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Abdominal Radiology – Study using texture analysis (TexRAD) of the liver at MDCT for assessing hepatic fibrosis – Feedback plc
By Lubner MG, et al. Abdom Radiol (NY). 2017. Source PubMed.
PURPOSE: To evaluate CT texture analysis (CTTA) for staging of hepatic fibrosis (stages F0-F4) METHODS: Quantitative texture analysis (QTA) of the liver was performed on abdominal MDCT scans using commercially available software (TexRAD), which uses a filtration-histogram statistic-based technique. Single-slice ROI measurements of the total liver, Couinaud segments IV-VIII, and segments I-III were obtained. CTTA parameters were correlated against fibrosis stage (F0-F4), with biopsy performed within one year for all cases with intermediate fibrosis (F1-F3).
RESULTS: The study cohort consisted of 289 adults (158M/131W; mean age, 51 years), including healthy controls (F0, n = 77), and patients with increasing stages of fibrosis (F1, n = 42; F2 n = 37; F3 n = 53; F4 n = 80). Mean gray-level intensity increased with fibrosis stage, demonstrating an ROC AUC of 0.78 at medium filtration for F0 vs F1-4, with sensitivity and specificity of 74% and 74% at cutoff 0.18. For significant fibrosis (≥F2), mean showed AUCs ranging from 0.71-0.73 across medium- and coarse- filtered textures with sensitivity and specificity of 71% and 68% at cutoff of 0.3, with similar performance also observed for advanced fibrosis (≥F3). Entropy showed a similar trend. Conversely, kurtosis and skewness decreased with increasing fibrosis, particularly in cirrhotic patients. For cirrhosis (≥F4), kurtosis and skewness showed AUCs of 0.86 and 0.87, respectively, at coarse-filtered scale, with skewness showing a sensitivity and specificity of 84% and 75% at cutoff of 1.3.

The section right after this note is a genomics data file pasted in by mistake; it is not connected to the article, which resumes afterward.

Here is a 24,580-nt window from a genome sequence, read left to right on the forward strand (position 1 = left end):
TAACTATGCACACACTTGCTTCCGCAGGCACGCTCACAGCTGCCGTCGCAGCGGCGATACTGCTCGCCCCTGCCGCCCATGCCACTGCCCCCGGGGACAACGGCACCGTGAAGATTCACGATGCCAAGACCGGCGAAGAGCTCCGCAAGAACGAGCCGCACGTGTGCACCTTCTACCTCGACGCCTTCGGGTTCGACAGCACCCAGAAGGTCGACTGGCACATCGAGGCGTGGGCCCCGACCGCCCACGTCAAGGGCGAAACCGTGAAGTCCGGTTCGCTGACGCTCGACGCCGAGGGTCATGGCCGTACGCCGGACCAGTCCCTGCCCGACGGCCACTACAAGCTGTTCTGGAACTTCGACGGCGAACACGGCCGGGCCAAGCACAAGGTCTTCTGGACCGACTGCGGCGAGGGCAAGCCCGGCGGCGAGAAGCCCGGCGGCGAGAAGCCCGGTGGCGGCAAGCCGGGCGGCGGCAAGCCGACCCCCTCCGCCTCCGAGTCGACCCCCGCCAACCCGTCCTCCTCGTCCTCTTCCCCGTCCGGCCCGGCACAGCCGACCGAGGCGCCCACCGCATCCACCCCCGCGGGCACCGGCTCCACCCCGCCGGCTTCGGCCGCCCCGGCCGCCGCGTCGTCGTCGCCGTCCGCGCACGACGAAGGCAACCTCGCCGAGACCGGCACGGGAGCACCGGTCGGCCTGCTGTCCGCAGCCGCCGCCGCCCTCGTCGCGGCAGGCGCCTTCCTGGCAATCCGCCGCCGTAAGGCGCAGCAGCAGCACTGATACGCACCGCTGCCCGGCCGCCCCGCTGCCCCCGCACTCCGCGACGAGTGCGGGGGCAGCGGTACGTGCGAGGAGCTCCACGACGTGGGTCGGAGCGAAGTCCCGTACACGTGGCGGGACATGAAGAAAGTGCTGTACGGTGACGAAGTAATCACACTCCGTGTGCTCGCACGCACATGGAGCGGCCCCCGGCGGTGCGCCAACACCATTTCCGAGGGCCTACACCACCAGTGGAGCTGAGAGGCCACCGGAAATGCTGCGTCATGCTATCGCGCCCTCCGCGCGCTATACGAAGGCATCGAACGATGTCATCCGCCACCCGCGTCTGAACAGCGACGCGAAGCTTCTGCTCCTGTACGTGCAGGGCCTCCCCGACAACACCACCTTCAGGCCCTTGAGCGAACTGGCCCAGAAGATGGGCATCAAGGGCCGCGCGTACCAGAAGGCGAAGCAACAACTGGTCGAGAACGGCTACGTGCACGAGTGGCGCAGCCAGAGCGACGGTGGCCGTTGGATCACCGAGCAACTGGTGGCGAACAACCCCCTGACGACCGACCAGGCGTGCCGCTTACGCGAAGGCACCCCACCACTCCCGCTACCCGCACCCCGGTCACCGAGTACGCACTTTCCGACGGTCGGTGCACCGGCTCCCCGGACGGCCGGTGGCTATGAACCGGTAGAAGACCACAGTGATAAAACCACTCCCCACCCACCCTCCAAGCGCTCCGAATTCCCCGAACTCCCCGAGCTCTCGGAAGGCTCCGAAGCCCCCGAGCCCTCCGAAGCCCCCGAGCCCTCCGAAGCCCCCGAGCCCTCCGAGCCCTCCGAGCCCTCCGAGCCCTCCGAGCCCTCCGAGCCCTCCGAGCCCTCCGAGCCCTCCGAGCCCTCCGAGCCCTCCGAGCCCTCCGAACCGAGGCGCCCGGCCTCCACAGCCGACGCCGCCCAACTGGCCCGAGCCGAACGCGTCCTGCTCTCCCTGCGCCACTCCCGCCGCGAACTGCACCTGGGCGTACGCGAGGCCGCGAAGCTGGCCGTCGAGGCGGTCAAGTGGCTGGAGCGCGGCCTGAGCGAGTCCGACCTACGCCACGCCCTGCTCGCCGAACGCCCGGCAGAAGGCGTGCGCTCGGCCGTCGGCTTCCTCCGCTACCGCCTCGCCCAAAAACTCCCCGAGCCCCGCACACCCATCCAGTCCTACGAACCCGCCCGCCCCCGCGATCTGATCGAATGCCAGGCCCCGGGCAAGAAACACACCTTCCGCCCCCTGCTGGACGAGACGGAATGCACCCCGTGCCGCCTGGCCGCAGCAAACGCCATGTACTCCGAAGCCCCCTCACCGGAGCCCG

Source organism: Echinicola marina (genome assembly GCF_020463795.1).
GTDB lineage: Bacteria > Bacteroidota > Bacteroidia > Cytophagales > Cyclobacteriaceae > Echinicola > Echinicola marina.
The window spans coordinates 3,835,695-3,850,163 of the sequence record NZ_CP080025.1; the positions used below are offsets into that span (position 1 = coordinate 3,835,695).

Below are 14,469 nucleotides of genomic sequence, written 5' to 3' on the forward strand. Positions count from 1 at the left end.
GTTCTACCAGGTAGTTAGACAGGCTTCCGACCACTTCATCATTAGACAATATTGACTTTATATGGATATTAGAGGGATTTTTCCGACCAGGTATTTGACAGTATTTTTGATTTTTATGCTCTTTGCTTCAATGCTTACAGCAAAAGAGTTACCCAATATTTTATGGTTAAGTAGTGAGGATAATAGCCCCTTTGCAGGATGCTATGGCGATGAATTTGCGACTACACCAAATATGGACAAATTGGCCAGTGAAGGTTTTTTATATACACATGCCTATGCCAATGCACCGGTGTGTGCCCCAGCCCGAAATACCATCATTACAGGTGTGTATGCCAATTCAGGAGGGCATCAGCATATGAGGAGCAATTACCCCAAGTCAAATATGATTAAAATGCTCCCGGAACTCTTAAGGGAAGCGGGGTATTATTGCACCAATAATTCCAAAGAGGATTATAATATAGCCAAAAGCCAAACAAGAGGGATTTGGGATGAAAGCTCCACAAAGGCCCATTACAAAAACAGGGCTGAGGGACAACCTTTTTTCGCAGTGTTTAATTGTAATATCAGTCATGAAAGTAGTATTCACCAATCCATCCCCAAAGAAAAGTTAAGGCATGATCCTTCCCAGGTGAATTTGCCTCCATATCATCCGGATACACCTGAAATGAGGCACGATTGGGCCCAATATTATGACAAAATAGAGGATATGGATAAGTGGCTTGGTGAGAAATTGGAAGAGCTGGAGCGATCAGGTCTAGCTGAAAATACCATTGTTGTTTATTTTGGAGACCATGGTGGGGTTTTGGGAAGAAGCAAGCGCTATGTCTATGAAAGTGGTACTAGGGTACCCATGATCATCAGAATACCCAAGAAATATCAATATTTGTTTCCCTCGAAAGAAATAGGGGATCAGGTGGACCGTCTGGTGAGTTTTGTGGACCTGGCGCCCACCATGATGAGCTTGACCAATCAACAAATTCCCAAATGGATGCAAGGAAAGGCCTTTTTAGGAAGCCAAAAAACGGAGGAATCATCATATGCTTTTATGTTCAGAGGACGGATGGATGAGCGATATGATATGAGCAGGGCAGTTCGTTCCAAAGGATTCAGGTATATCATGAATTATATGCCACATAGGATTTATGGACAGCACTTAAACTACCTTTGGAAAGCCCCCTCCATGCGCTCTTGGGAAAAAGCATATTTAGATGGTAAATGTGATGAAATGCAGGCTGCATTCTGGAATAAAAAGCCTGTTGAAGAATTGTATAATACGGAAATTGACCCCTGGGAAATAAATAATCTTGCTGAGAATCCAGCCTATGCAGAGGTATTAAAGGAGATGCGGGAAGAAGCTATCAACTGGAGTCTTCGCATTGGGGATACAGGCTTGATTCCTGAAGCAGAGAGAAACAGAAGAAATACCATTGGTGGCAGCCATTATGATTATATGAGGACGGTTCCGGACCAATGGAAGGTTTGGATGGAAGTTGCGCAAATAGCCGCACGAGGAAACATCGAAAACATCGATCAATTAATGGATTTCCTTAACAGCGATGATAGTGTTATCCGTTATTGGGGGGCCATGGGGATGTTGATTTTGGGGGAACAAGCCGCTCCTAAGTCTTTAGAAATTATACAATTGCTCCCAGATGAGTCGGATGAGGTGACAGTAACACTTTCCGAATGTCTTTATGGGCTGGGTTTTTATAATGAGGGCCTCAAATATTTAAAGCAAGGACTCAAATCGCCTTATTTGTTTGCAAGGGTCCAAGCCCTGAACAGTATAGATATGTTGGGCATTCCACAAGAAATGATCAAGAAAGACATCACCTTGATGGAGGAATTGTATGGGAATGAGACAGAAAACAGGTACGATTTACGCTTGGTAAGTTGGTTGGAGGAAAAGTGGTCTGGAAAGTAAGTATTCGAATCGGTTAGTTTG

CONCLUSION: CTTA may be helpful in detecting the presence of hepatic fibrosis and discriminating between stages of fibrosis, particularly at advanced levels.
Dr Ganeshan, Director of New Business at Feedback Plc stated, “This study, and a number of others recently published in the run up to the European Congress of Radiology at the start of March serves to demonstrate the broad range of existing and potential new applications for TexRAD software. The recent high profile press coverage of MRI scan analysis for prostate cancer highlighted TexRAD’s potential to enhance early discovery of significant cancers. Similarly this study of texture analysis of the liver on routinely acquired CT scans highlights the potential of TexRAD to act as a non-invasive biomarker (tool) in the diagnosis of hepatic fibrosis and assessment of severity of the disease. This can potentially assist in minimising the need for frequent liver biopsies and additional examinations.”
Link here to view the PubMed article